Research and COVID-19, what does this all mean for PhD students?

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Across the UK, labs and universities have closed (apart from those working on a vaccine or treatment for COVID-19), leaving many researchers like myself feeling uncertain about the future. 

Some people have suggested that this time could be used as a “writing retreat” to write papers, reviews and grant applications. I think we can all agree that is somewhat optimistic and I don’t know about you but I can barely concentrate!

I’m in my second year of my PhD and typically this is the big year. I’ve got my first year under my belt in which, I made a lot of mistakes and was learning about the background of my project. Your second year is the year where you have a bit more knowledge behind you and you can really get your teeth stuck into the (lab) work. I was really excited for all the lab work I was supposed to do this year but like everything and everyone else, this has drastically come to a halt. 

I don’t know about you but I am struggling to work from home, I didn’t realise how much I loved the lab and the people I work with. The lab seriously makes me manage my time much better and I’m one of those annoying people that like to be busy because it means I can actually prioritise my work accordingly. Not being in the lab has been hard.

I can’t stop thinking. Honestly, I can’t stop thinking about pretty much everything, my family and friends, those that have lost their jobs, the people fighting for their lives, the amazing NHS staff and key workers that are saving lives and keeping us all going and then selfishly, what this all means for my PhD project. It’s a little busy in my brain at the moment so trying to churn out high quality writing for my project, even though I love it has proven very difficult.

I’m concerned, like many others, about how this delay will affect my research, and I know in the grand scheme of things it’s not the end of the world but it’s relative to me and something I’ve worked really hard for. 

A lot of funding bodies are allowing for no-cost extensions and that means the project can be extended but you won’t get any extra funding. That’s pretty much guaranteed for most funding bodies and most projects, but what about if this goes on for much longer than anticipated? What happens then? 

A PhD project in most cases is like an apprenticeship, you get paid to work for your qualification over your course of study and this is either by a university or an external funding body like a charity. 

I’m exceptionally lucky that my stipend is still getting paid, but what’s the knock-on effect of this? If this goes on for let’s say hypothetically, 6 months, and that’s a long time out of the lab, I’ll need to have 6 months extra in the lab at the end to make up for the lost time. What happens then? Well, I could be frugal and try and save as much as I can possibly save and of course, the lack of going on holiday and going out will definitely help with that but then there’s the case of tuition fees, I can’t afford to pay those tuition fees off my own back, this is something I’d have to apply for if necessary.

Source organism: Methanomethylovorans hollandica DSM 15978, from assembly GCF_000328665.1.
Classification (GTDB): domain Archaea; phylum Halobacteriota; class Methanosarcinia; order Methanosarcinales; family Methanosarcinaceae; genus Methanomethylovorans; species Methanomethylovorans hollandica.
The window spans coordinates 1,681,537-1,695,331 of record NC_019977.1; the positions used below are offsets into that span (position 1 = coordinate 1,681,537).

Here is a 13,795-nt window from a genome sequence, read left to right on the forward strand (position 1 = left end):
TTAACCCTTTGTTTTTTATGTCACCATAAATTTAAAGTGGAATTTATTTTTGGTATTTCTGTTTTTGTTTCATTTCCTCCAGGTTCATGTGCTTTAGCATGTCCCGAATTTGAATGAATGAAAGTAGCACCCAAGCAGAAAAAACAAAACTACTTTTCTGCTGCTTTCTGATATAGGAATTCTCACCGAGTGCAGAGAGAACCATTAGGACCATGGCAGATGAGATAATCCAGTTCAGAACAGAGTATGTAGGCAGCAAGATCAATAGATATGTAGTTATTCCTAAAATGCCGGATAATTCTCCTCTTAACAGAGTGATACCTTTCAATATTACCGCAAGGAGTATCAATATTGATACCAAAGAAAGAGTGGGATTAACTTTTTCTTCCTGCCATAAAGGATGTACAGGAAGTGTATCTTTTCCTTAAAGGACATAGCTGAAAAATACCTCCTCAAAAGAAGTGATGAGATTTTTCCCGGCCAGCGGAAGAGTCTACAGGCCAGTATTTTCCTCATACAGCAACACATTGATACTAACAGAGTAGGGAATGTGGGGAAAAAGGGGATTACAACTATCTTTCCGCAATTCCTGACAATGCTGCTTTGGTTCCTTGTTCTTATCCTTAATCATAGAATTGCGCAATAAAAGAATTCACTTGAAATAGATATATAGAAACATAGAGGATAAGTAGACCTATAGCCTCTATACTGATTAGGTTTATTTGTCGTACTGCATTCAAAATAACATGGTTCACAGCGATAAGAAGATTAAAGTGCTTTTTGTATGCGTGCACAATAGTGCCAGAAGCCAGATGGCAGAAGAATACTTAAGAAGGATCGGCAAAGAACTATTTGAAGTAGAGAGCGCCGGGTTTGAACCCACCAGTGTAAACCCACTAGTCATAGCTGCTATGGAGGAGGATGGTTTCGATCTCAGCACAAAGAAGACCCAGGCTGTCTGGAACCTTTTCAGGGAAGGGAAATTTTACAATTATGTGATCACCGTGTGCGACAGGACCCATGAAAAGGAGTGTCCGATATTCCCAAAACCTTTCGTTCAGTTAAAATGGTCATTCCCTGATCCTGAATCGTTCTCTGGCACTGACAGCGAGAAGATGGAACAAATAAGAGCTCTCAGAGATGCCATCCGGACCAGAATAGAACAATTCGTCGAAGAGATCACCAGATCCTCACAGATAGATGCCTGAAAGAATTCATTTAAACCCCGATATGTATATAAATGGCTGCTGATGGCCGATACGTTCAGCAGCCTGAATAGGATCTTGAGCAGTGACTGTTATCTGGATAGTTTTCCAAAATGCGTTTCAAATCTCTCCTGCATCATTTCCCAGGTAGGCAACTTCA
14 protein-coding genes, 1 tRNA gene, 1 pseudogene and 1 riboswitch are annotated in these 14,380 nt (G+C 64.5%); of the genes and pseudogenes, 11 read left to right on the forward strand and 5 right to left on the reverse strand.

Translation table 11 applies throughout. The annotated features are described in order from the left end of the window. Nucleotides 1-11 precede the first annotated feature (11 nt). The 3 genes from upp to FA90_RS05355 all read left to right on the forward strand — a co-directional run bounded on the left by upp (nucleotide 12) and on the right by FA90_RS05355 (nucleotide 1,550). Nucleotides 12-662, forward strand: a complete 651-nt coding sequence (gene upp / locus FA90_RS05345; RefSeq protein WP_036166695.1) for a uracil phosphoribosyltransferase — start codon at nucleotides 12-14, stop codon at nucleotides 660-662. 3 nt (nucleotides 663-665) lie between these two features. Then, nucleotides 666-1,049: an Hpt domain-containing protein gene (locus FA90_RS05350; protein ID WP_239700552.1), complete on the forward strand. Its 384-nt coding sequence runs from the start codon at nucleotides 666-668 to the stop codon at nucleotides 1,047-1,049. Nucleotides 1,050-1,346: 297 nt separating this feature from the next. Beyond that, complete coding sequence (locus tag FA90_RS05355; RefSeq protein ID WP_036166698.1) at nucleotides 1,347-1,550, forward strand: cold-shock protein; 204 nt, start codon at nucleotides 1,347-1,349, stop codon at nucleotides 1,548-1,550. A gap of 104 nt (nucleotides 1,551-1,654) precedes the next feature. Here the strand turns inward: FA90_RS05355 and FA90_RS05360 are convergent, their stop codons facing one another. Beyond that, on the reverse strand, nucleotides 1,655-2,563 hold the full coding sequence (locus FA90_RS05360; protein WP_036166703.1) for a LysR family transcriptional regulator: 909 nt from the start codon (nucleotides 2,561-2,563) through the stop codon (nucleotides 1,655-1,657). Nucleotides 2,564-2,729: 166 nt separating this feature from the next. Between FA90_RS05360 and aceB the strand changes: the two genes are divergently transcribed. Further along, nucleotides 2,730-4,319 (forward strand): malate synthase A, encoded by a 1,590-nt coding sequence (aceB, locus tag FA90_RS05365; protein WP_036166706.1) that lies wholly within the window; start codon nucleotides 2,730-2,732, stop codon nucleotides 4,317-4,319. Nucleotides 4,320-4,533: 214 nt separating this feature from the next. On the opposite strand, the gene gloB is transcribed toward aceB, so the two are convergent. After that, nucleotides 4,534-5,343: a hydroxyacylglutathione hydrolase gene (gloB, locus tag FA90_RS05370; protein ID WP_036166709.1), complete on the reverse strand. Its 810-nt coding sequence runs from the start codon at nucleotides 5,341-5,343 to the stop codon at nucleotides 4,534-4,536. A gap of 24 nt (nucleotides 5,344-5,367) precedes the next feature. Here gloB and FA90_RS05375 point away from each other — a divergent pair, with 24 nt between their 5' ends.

I was on a roll with my project and we were getting to a really critical point and now that’s stopped I’m wondering how we’ll recover. I’m sure that we will, I have every faith that we will get over this but it’s just how long that will take and if you’re like me, who likes to stay busy and keep momentum this pause is pretty hard. I hadn’t realised how much of a social being I am and that’s had quite an impact on my mental wellbeing. I think we’re bound to have good days and bad days through this but we’ve got to support each other as best as we can. 

So to cut a long story short, this is NOT a “writing retreat”, this is a global pandemic. It’s ok to not be productive (I have to keep telling myself this, and my amazing boyfriend is constantly telling me this). Thankfully I have a good support system and this includes my supervisor and my colleagues. I know a lot of people don’t have that so I am very fortunate. 

Let me know how you think this will affect your research or how it is affecting your life in general. I’d like to hear other peoples thoughts on this. 

Stay at home and stay safe.

Beth x

First blog post…again!

 

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Hello, I’m Beth. I’m a second-year PhD student in the field of platelet biology, living in Leeds. I love tea, sausage dogs and buying plants I don’t need.

I originally started this last year and as you can see, I didn’t get very far. I’m wanting to use this blog as a  mini-project to become more confident in public speaking and to confidently articulate my work whether that be in written or spoken form. Given the current COVID-19 situation, I thought now was a good a time as any to get this back up and running again. I’d like to talk about science, current events and life in general. It’s going to be a mixed bag of topics and like they say “variety is the spice of life”.


Why ‘Bethology’?
My attempt at combining Beth with Biology resulted in Bethology! I love science and being in the lab, so this is how I identify myself. Science has and always will be a big part of my life and anyone that knows me can vouch for this!


I don’t have too much of a plan at the moment, so we’ll see where this journey takes us. I hope you enjoy the ride with me and let’s have some positive support.
Beth x

 


P.S. I miss the lab, so here’s a pic of me doing some Flow Cytometry!